> Additionally, we could use that to start running precommit checks on
Jenkins whenever a new patch is put up.
This is a good idea, but we don't want to do this for every patch I'd say.
We encourage people to submit patches early, probably with failing tests
and nocommits. We probably want an explicit trigger.
> Patch Available JIRA state
In your mind, who is setting this state? automatically or by the user? I
fear this could just become an extra step that could complicate the process
> See Apache Yetus for how this might work
Didn't know it, it looks like the right tool. +1

On Sat, May 13, 2017 at 8:06 PM, David Smiley <[EMAIL PROTECTED]>
wrote:

> Thanks for researching the state of our JIRA issues and summarizing the
> situation for us.
>
> > Patch Available JIRA state
>
> +1
>
> > We should also consider running unit tests as part of the process.
>
> +1 That'd be cool!  Hopefully without generating comments that trigger
> email/watcher notifications and thus no more dev list traffic.
>
> > Apache Yetus
>
> I'm not sure what to make of it... perhaps you can make a specific
> proposal.
>
> ~ David
>
> On Fri, May 12, 2017 at 12:31 PM Hrishikesh Gadre <[EMAIL PROTECTED]>
> wrote:
>
>> >>For current patches, I think we could really benefit from a Patch
>> Available JIRA state. It would be a bright big flag for committers, instead
>> of making contributors have to hound us periodically to look. Additionally,
>> we could use that to start running precommit checks on Jenkins whenever a
>> new patch is put up. See Apache Yetus for how this might work.
>>
>> +1. We should also consider running unit tests as part of the process.
>>
>>
>> On Thu, May 11, 2017 at 1:54 PM, Mike Drob <[EMAIL PROTECTED]> wrote:
>>
>>> Wanted to follow up on this, since I've been steadily working away at
>>> old JIRA issues when I have some time for them. I think read through 100s
>>> of issues and closed about 20 as either duplicates or already committed,
>>> which is a tiny drop in the ocean of what we have open. In an attempt to
>>> cut the task to a more manageable size, I only looked at Solr issues.
>>>
>>> I'd like to adjust my earlier statement that most of the attachments are
>>> patches. Most of the really old attachments are patches, the mid-age ones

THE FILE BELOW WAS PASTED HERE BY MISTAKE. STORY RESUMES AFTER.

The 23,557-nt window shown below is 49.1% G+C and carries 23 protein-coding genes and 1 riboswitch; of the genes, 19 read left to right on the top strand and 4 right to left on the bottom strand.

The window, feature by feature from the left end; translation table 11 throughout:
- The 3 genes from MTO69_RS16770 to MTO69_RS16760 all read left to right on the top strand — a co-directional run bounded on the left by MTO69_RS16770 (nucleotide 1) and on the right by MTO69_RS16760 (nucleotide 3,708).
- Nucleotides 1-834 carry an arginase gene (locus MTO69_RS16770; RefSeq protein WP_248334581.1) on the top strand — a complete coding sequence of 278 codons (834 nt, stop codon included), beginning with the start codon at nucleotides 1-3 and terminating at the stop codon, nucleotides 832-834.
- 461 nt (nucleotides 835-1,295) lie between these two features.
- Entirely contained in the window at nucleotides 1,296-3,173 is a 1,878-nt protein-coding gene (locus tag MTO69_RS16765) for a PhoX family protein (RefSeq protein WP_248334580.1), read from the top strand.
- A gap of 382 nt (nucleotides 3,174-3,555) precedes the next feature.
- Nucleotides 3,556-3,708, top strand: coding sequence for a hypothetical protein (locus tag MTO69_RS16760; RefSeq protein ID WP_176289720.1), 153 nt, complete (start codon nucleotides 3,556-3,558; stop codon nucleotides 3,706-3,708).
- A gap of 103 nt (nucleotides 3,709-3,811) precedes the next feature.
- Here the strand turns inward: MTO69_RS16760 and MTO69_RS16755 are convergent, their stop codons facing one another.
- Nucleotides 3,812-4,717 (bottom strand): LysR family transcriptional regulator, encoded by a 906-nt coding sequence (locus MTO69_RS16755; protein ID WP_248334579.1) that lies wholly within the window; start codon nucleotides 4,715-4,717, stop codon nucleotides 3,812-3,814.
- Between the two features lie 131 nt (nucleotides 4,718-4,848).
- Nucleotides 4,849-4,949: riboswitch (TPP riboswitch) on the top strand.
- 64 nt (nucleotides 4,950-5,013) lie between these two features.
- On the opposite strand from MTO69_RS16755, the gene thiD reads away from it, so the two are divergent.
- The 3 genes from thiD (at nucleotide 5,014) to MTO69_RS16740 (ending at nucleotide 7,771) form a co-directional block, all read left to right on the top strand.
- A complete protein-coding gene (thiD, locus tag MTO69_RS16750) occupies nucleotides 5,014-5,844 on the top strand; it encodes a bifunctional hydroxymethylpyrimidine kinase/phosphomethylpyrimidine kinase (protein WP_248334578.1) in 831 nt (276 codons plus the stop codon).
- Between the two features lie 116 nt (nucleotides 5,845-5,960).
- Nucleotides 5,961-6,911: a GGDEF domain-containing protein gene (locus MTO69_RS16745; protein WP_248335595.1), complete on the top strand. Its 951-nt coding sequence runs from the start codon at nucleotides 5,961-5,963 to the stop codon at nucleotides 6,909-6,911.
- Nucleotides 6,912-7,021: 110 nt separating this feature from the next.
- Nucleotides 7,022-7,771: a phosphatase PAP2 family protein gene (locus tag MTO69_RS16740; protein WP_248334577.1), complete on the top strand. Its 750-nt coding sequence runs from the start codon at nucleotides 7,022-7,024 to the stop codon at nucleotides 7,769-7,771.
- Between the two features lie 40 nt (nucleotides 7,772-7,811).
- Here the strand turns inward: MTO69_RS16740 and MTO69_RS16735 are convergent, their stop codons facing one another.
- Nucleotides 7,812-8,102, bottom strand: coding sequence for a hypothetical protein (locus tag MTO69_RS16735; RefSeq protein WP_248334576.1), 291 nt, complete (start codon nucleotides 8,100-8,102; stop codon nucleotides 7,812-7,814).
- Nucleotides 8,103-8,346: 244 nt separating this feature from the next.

>>> are bug reports (indices, screen captures, logs) and the recent ones being
>>> actively worked are patches again. So, the situation isn't as bad as I
>>> imagined it at first. For a lot of these old issues, there's not much to be
>>> done going forward. I don't expect to have much traction asking
>>> contributors to rebase their patches from 1.x, 3.x or even 4.x onto the
>>> current code line, and without that many of them are just unworkable.
>>>
>>> For current patches, I think we could really benefit from a Patch
>>> Available JIRA state. It would be a bright big flag for committers, instead
>>> of making contributors have to hound us periodically to look. Additionally,
>>> we could use that to start running precommit checks on Jenkins whenever a
>>> new patch is put up. See Apache Yetus for how this might work.
>>>
>>> Is there interest in the community for this path? I'm personally a big
>>> fan of enabling static analysis and always like to explore ways to improve
>>> in that area.
>>>
>>> Mike
>>>
>>> On Fri, Apr 28, 2017 at 3:33 PM, Shawn Heisey <[EMAIL PROTECTED]>
>>> wrote:
>>>
>>>> On 4/28/2017 9:42 AM, Mike Drob wrote:
>>>> > Thanks for this hint, Alex.
>>>> >
>>>> > I ran the following JQL to get some idea of our current status:
>>>> >     project in (lucene, solr) and "Attachment count" > 0 and status =
>>>> Open
>>>> >
>>>> > There were 1500 results.
>>>> >
>>>> > 1500. I couldn't believe it. This is a huge number of patches that are
>>>> > out there.
>>>> >
>>>> > I did a spot check, thinking that a lot of these might be bug reports
>>>> > with error logs or screen shots attached, but nope. These are mostly
>>>> > patches. I'm going to try starting with the oldest ones to see if they
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